The P2PP Tool - Installation - Troubleshouting
Possible Installation Problems
Java executable not found
Unless you have installed the Java Runtime Environment at the same level as the P2PP installation directory (e.g. if you are using one of the Java tarballs we provide for some platforms), the executable java must be in your PATH. You can try typing the command "java -version" in a terminal window to check this.
Security setup problems
Some sites do not allow direct remote connections over arbitrary ports, thus preventing the direct connection between the P2PP tool in the local installation and the application server at ESO. This difficulty can be normally circumvented by making use of HTTP tunnelling, by which the connection is rerouted through the HTTP proxy server. Setting up P2PP to use HTTP tunneling is described here, as well as in the P2PP User Manual. In the text below, the term local means "ESO Garching", while remote indicates a user site outside ESO.
P2PP 2.13 (client) is distributed in a default configuration which makes no use of HTTP tunnelling at all. The resulting setup is shown in Fig. 1, and it currently supports the vast majority ofP2PP users.
Fig. 1: Default setup; client and server communicate directly
The thicker lines in Fig. 1 represent firewalls. The firewall at the remote site allows connections over ports 1228 and 1229 (both used by P2PP2.13); alternatively, there is no firewall at all at the remote site. Since our local firewall allows those connections as well, P2PP client and application server can establish a direct RMI connection.
Nota Bene - technical details: the port 1228 is used to connect and query the Application Server, i.e. to locate the RMI server. With the initial query to RMI, the client is informed to perform further communications through 1229. The Application Server is contacted at the address phase2.hq.eso.org .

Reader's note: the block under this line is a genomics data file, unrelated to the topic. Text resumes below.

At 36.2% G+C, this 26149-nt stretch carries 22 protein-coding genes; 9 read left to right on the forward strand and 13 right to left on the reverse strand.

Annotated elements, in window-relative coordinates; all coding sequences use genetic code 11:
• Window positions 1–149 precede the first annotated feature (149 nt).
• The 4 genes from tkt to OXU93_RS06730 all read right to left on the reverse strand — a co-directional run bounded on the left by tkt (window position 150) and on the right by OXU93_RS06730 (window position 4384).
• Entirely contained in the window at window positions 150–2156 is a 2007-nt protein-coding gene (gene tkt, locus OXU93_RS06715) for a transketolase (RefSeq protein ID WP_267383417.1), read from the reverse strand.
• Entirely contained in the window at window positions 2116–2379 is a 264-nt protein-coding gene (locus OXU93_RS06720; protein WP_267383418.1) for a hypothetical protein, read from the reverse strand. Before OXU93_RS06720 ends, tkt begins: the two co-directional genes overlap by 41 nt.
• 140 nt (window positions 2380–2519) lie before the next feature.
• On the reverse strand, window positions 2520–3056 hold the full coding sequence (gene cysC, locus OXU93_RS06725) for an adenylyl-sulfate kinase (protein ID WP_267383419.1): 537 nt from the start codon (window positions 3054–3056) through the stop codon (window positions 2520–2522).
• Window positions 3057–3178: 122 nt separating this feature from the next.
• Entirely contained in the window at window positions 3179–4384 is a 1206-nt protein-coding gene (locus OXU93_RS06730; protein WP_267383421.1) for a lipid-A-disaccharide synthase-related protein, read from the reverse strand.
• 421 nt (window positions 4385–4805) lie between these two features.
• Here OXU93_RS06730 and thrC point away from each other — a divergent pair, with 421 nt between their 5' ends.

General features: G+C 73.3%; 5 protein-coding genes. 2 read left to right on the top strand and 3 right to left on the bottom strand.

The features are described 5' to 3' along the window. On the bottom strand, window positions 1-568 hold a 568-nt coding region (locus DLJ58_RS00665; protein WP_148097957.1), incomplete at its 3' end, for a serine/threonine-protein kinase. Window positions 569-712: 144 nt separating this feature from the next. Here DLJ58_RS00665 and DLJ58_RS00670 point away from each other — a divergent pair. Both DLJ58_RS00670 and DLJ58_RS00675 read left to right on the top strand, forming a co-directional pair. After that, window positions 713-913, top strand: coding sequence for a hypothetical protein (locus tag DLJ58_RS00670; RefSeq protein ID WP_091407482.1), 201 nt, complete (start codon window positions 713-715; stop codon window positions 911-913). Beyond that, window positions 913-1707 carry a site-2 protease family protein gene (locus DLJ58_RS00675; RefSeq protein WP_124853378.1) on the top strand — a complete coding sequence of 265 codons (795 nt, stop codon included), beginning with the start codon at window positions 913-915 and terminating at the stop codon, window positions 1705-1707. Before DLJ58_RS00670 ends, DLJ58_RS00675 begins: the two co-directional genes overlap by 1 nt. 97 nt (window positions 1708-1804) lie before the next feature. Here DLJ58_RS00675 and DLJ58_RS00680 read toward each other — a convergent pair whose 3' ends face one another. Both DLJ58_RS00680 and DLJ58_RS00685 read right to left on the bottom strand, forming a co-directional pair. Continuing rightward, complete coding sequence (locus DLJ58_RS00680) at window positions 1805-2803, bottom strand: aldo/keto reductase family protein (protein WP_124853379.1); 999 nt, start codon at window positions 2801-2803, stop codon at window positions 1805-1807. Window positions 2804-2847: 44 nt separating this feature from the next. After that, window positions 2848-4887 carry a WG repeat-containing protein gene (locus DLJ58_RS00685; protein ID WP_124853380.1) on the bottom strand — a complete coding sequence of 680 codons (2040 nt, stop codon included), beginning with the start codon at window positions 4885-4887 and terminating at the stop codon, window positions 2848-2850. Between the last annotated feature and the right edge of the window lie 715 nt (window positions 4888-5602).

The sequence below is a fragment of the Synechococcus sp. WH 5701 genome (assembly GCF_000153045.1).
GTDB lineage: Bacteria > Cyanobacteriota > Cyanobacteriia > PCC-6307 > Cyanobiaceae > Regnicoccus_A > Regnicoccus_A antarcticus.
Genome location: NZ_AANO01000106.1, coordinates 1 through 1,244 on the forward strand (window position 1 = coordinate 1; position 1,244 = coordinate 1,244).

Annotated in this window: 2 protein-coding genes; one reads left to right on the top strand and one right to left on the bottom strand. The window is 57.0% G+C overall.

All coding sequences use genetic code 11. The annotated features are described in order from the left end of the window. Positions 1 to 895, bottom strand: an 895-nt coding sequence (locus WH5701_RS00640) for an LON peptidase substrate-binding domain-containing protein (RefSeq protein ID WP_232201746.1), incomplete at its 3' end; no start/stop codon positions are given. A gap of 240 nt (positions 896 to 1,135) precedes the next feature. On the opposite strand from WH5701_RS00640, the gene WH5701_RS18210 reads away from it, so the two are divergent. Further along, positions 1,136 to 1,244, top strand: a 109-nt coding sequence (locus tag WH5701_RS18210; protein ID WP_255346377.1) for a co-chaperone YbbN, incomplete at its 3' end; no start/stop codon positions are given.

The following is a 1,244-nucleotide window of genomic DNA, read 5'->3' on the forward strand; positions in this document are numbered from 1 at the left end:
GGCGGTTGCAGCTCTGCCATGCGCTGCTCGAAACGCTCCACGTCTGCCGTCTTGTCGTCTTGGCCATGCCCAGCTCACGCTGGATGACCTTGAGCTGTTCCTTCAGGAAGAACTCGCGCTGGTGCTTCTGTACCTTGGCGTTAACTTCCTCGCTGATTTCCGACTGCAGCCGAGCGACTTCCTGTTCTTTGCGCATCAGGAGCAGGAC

Some remote sites have a tighter security policy, and do not allow direct connections over arbitrary ports. Such sites must therefore provide an HTTP proxy server; that is, a host which is allowed to make outside connections and service HTTP clients (like Web browsers) behind the firewall. The P2PP client can be configured to connect to the application server through the proxy, and the corresponding setup is shown in Fig. 2.
Fig. 2: Secure setup, using HTTP tunnelling.
This is how the P2PP client obtains a service from the application server through the proxy.
- The client attempts a direct connection, which fails because the remote firewall does not allow it.
- The client then repackages its request as HTTP, and contacts the HTTP proxy.
- The proxy forwards the request to a dedicated local HTTP server, using port 80.
- The HTTP server activates a (Java) servlet, which re-transforms the request into the original RMI format, and contacts the P2PP application server on port 1228.
In other words, the servlet makes an RMI request on behalf of the remote client.
- The application server returns the requested information to the servlet
- The servlet packages the application server's reply as HTML, and returns it to the HTTP server; which returns it to the remote HTTP proxy; which returns it to the P2PP client.
- The P2PP client (actually, some protocol interface) converts the HTML reply into RMI, closing the cycle.
The expression HTTP tunneling refers to the process of packaging an RMI request as HTTP, and unpackaging the HTML reply back into RMI.
HTTP tunneling imposes a performance overhead. Its entity is however difficult to estimate, because it depends on factors outside our control, like the performance of the remote proxy server.
The tests we made seem to indicate that the performance is acceptable; if needed, we can find ways to improve it -- at least as far as the local side of HTTP tunneling implementation goes.
For the P2PP Application server it is transparent whether an RMI request comes from a remote P2PP client or from a local servlet, so no special configuration is needed.
The P2PP client, however, must be instructed to try HTTP tunneling if direct RMI connection to the application server fails.
That can be accomplished by defining two keywords in site.cf or ~/.p2pp.cf:
- Full name of the host running the HTTP proxy server.
For instance: httpproxy.some-uni.de
- Port on which the HTTP proxy server accepts connections; should normally be set to 80, but it depends on the proxy configuration.
Users are advised to contact their network administrators before attempting to setup HTTP tunneling.